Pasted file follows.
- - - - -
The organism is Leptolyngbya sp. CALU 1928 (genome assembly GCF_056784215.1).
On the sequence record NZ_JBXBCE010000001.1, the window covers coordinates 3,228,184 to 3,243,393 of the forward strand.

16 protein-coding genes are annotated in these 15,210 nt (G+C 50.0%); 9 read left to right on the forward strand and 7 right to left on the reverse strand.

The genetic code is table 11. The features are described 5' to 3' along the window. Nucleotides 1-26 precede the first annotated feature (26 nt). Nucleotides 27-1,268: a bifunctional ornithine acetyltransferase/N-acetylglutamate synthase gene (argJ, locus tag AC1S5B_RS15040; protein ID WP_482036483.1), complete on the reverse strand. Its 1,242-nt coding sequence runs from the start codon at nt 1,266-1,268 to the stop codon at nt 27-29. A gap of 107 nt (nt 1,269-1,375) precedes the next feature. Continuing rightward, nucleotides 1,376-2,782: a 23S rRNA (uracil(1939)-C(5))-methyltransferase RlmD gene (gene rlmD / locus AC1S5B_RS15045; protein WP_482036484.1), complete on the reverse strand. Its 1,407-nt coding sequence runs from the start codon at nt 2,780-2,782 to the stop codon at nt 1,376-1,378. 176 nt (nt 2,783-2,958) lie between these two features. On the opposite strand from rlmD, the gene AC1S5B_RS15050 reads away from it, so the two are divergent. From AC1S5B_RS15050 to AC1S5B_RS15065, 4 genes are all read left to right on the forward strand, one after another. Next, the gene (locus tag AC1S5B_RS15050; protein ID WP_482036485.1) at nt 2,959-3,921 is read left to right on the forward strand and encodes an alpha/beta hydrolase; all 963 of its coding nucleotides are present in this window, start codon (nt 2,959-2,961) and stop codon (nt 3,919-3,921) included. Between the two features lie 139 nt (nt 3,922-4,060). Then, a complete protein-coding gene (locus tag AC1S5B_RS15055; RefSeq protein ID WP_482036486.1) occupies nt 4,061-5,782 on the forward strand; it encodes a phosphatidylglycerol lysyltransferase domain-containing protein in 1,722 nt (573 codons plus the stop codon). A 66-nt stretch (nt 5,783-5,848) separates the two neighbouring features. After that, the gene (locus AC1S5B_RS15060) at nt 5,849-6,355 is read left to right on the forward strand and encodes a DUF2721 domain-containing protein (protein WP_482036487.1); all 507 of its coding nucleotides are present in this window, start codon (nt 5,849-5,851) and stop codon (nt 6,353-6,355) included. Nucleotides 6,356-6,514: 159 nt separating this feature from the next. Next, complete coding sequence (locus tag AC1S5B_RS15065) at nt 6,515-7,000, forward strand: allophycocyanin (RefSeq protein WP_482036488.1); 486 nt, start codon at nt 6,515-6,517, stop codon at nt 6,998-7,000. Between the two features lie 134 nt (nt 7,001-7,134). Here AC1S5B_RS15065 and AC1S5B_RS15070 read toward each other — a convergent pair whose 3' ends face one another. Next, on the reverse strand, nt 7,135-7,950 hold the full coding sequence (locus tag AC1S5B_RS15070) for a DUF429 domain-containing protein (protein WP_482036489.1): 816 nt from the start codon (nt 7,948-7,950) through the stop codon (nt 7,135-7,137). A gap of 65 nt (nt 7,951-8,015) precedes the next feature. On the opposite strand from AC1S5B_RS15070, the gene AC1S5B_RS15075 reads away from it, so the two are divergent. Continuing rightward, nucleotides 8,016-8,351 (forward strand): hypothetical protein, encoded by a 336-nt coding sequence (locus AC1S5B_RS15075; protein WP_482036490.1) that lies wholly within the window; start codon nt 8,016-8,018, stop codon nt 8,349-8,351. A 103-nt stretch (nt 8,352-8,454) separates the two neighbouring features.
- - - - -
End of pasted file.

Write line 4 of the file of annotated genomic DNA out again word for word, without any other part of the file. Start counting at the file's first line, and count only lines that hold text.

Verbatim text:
The genetic code is table 11. The features are described 5' to 3' along the window. Nucleotides 1-26 precede the first annotated feature (26 nt). Nucleotides 27-1,268: a bifunctional ornithine acetyltransferase/N-acetylglutamate synthase gene (argJ, locus tag AC1S5B_RS15040; protein ID WP_482036483.1), complete on the reverse strand. Its 1,242-nt coding sequence runs from the start codon at nt 1,266-1,268 to the stop codon at nt 27-29. A gap of 107 nt (nt 1,269-1,375) precedes the next feature. Continuing rightward, nucleotides 1,376-2,782: a 23S rRNA (uracil(1939)-C(5))-methyltransferase RlmD gene (gene rlmD / locus AC1S5B_RS15045; protein WP_482036484.1), complete on the reverse strand. Its 1,407-nt coding sequence runs from the start codon at nt 2,780-2,782 to the stop codon at nt 1,376-1,378. 176 nt (nt 2,783-2,958) lie between these two features. On the opposite strand from rlmD, the gene AC1S5B_RS15050 reads away from it, so the two are divergent. From AC1S5B_RS15050 to AC1S5B_RS15065, 4 genes are all read left to right on the forward strand, one after another. Next, the gene (locus tag AC1S5B_RS15050; protein ID WP_482036485.1) at nt 2,959-3,921 is read left to right on the forward strand and encodes an alpha/beta hydrolase; all 963 of its coding nucleotides are present in this window, start codon (nt 2,959-2,961) and stop codon (nt 3,919-3,921) included. Between the two features lie 139 nt (nt 3,922-4,060). Then, a complete protein-coding gene (locus tag AC1S5B_RS15055; RefSeq protein ID WP_482036486.1) occupies nt 4,061-5,782 on the forward strand; it encodes a phosphatidylglycerol lysyltransferase domain-containing protein in 1,722 nt (573 codons plus the stop codon). A 66-nt stretch (nt 5,783-5,848) separates the two neighbouring features. After that, the gene (locus AC1S5B_RS15060) at nt 5,849-6,355 is read left to right on the forward strand and encodes a DUF2721 domain-containing protein (protein WP_482036487.1); all 507 of its coding nucleotides are present in this window, start codon (nt 5,849-5,851) and stop codon (nt 6,353-6,355) included. Nucleotides 6,356-6,514: 159 nt separating this feature from the next. Next, complete coding sequence (locus tag AC1S5B_RS15065) at nt 6,515-7,000, forward strand: allophycocyanin (RefSeq protein WP_482036488.1); 486 nt, start codon at nt 6,515-6,517, stop codon at nt 6,998-7,000. Between the two features lie 134 nt (nt 7,001-7,134). Here AC1S5B_RS15065 and AC1S5B_RS15070 read toward each other — a convergent pair whose 3' ends face one another. Next, on the reverse strand, nt 7,135-7,950 hold the full coding sequence (locus tag AC1S5B_RS15070) for a DUF429 domain-containing protein (protein WP_482036489.1): 816 nt from the start codon (nt 7,948-7,950) through the stop codon (nt 7,135-7,137). A gap of 65 nt (nt 7,951-8,015) precedes the next feature. On the opposite strand from AC1S5B_RS15070, the gene AC1S5B_RS15075 reads away from it, so the two are divergent. Continuing rightward, nucleotides 8,016-8,351 (forward strand): hypothetical protein, encoded by a 336-nt coding sequence (locus AC1S5B_RS15075; protein WP_482036490.1) that lies wholly within the window; start codon nt 8,016-8,018, stop codon nt 8,349-8,351. A 103-nt stretch (nt 8,352-8,454) separates the two neighbouring features.